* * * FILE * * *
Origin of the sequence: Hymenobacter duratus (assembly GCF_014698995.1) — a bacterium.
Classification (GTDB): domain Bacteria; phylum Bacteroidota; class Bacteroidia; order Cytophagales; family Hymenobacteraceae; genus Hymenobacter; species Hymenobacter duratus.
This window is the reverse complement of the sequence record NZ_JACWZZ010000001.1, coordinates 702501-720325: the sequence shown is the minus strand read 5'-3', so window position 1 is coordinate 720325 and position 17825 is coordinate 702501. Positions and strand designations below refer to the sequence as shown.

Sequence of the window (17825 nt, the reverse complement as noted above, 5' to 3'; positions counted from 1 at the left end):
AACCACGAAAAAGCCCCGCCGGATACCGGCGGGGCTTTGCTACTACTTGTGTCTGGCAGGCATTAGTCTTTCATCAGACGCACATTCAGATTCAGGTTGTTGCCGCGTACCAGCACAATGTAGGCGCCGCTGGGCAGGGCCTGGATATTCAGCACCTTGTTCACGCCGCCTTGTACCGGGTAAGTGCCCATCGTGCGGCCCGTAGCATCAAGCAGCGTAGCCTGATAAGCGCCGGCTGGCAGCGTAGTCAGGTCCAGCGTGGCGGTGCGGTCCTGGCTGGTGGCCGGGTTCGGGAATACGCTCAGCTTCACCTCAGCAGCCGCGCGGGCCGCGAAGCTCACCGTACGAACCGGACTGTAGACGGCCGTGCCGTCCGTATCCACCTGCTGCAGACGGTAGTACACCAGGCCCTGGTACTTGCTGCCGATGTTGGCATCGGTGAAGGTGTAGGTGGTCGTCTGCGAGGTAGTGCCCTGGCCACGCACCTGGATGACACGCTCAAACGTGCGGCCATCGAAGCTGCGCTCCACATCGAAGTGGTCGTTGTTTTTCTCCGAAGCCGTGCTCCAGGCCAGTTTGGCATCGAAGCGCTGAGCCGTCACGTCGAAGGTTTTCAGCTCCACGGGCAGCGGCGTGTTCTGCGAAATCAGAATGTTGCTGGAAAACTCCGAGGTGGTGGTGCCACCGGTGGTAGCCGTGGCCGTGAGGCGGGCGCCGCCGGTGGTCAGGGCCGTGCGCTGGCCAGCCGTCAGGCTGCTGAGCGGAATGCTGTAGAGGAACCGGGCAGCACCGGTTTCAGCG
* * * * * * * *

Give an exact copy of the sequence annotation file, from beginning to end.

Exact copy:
Origin of the sequence: Hymenobacter duratus (assembly GCF_014698995.1) — a bacterium.
Classification (GTDB): domain Bacteria; phylum Bacteroidota; class Bacteroidia; order Cytophagales; family Hymenobacteraceae; genus Hymenobacter; species Hymenobacter duratus.
This window is the reverse complement of the sequence record NZ_JACWZZ010000001.1, coordinates 702501-720325: the sequence shown is the minus strand read 5'-3', so window position 1 is coordinate 720325 and position 17825 is coordinate 702501. Positions and strand designations below refer to the sequence as shown.

Sequence of the window (17825 nt, the reverse complement as noted above, 5' to 3'; positions counted from 1 at the left end):
AACCACGAAAAAGCCCCGCCGGATACCGGCGGGGCTTTGCTACTACTTGTGTCTGGCAGGCATTAGTCTTTCATCAGACGCACATTCAGATTCAGGTTGTTGCCGCGTACCAGCACAATGTAGGCGCCGCTGGGCAGGGCCTGGATATTCAGCACCTTGTTCACGCCGCCTTGTACCGGGTAAGTGCCCATCGTGCGGCCCGTAGCATCAAGCAGCGTAGCCTGATAAGCGCCGGCTGGCAGCGTAGTCAGGTCCAGCGTGGCGGTGCGGTCCTGGCTGGTGGCCGGGTTCGGGAATACGCTCAGCTTCACCTCAGCAGCCGCGCGGGCCGCGAAGCTCACCGTACGAACCGGACTGTAGACGGCCGTGCCGTCCGTATCCACCTGCTGCAGACGGTAGTACACCAGGCCCTGGTACTTGCTGCCGATGTTGGCATCGGTGAAGGTGTAGGTGGTCGTCTGCGAGGTAGTGCCCTGGCCACGCACCTGGATGACACGCTCAAACGTGCGGCCATCGAAGCTGCGCTCCACATCGAAGTGGTCGTTGTTTTTCTCCGAAGCCGTGCTCCAGGCCAGTTTGGCATCGAAGCGCTGAGCCGTCACGTCGAAGGTTTTCAGCTCCACGGGCAGCGGCGTGTTCTGCGAAATCAGAATGTTGCTGGAAAACTCCGAGGTGGTGGTGCCACCGGTGGTAGCCGTGGCCGTGAGGCGGGCGCCGCCGGTGGTCAGGGCCGTGCGCTGGCCAGCCGTCAGGCTGCTGAGCGGAATGCTGTAGAGGAACCGGGCAGCACCGGTTTCAGCG